Run Boot Camp assistant. When selecting the size of the Boot Camp partition, select the total amount of space you wish to allocate for Windows -and- Linux, combined. Proceed with the Boot Camp process - this will flash the Windows installer to a blank USB stick and download the Boot Camp Windows drivers.

Next up is the important part...

7. Subterfuge

When Boot Camp restarts your machine, hold Option while rebooting and boot back into OS X instead of the Windows installer. Fire up Disk Utility, and perform these steps:

While we're still in OS X, also do the following:

  1. Download rEFInd and extract it to your Downloads folder (or anywhere else, just remember where you put it). Don't install it yet. rEFInd is a fork of the rEFIt EFI boot manager; simply put a boot manager is a program that runs before the operating system that allows you to select which operating system to use.
  2. Download an Ubuntu ISO and dd it onto a blank USB stick. Instructions here

8. Install Ubuntu

With the Ubuntu USB stick still inserted, reboot the machine (again, holding Option), and select the 'EFI Boot' option from the menu. At the GRUB screen, choose to install Ubuntu.

Configure the installation. When it's time to set up the disk partitions, do not select the option to use the entire disk. Instead, choose "Other" and perform these steps:

Continue with the Ubuntu installation.

9. Install Windows

Once the Ubuntu installation is complete, remove the installation USB when prompted and replace it with the Windows installer. Reboot the machine (again, holding down Option), and select Windows from the boot menu. Proceed with the Windows installation, taking care to select the FAT32 partition from the list (for me this was the fourth item on the list, after the UEFI boot partition, OS X system partition and what I assume is the OS X recovery partition). Windows will refuse to install on this partition until it's formatted as NTFS, so oblige by selecting the 'Format...'. Installation should now proceed without a hitch.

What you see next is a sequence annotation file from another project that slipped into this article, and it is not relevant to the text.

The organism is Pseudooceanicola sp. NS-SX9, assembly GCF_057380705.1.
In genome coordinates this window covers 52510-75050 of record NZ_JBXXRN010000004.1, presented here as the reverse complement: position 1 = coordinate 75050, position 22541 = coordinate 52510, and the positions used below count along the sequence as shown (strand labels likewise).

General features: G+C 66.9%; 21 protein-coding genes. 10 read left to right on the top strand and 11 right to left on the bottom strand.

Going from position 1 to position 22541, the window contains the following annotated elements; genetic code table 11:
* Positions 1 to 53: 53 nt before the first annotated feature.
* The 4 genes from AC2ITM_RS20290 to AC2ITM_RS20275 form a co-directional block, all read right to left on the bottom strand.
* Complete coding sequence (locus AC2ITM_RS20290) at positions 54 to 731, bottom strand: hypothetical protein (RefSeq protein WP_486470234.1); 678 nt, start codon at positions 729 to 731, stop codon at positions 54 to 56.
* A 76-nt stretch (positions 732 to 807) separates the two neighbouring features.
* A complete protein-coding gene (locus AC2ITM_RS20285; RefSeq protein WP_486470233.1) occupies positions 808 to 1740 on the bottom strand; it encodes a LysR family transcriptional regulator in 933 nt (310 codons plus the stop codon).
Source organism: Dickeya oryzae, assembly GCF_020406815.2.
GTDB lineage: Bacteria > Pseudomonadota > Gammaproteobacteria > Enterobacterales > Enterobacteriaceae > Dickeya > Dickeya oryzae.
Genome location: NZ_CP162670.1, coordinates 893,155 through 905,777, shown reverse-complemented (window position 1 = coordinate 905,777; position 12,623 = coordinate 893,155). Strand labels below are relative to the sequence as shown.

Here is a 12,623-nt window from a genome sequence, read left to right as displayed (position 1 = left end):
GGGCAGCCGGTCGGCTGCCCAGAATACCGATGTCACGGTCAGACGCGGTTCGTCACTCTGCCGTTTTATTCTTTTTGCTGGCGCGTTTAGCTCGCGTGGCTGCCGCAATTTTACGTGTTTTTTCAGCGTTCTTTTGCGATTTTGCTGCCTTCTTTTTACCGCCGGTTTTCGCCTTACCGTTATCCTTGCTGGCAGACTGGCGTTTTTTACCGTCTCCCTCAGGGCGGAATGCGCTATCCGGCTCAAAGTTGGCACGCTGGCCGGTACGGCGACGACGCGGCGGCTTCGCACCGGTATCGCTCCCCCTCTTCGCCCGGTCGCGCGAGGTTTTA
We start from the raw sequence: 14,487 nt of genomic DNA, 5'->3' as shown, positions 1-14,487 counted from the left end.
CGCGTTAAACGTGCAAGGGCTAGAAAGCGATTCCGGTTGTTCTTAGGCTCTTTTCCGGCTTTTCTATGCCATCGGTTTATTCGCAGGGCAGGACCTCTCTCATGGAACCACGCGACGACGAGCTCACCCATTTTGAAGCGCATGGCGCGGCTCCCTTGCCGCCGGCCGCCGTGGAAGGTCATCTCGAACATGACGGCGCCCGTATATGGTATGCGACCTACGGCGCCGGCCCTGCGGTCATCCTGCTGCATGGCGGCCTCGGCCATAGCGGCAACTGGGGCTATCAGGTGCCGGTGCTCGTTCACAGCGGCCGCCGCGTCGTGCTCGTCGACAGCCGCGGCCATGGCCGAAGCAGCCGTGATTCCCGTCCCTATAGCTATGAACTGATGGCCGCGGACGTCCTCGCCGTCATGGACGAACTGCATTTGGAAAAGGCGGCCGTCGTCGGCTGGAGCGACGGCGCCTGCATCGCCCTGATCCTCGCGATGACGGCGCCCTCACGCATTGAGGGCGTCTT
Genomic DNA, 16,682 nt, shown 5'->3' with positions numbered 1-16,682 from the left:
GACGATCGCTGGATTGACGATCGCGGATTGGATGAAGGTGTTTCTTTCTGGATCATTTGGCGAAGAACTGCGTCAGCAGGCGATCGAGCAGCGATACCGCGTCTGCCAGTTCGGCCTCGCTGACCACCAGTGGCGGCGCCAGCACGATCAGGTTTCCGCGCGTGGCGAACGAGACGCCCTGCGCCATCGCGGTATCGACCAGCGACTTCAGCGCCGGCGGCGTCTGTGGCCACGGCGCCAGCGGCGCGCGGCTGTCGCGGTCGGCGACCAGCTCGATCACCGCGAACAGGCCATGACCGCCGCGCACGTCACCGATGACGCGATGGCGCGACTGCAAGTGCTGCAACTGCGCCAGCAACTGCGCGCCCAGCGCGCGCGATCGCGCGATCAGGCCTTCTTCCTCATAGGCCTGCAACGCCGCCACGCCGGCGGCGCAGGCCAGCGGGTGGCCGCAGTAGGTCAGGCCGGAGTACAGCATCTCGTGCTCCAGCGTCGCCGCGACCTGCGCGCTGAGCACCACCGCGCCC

(during the post-install "setup" phase, my progress bar froze for a good few minutes before completing - if this happens to you just wait it out and it should finish evenutally).

After installing, Windows will reboot. At this point my machine booted straight back into Linux (I guess because the bootloader was installed on /dev/sda), but that's not a problem - installing rEFInd in the next step will sort this.

10. Install rEFInd

Insert the OS X installer USB and reboot (holding down Option again - last time!). Choose to boot into the El Cap installer, and start Terminal from the menu bar. Assuming you extracted rEFInd to your Downloads directory, Issue these commands, replacing $USER with your OS X username (and if you put rEFInd somewhere else, substitute the correct location as appropriate):

$ csrutil disable
$ cd /Volumes/OS\ X\/Users/$USER/Downloads/refind
$ ./refind-install

11. Victory

Reboot the system and remove any USB sticks. You should be greeted with the following screen which allows you to choose the operating system which will infuriate you today:

rEFInd boot screen, showing options for OS X, Linux and Windows
This is the happiest you'll ever be to see such an ugly UI. Also, the bottom of my screen appears to be developing some sort of condition.

Job well done, time for an Elderflower Pressé. I hope you've found this guide useful; if you have please do say hello on Twitter.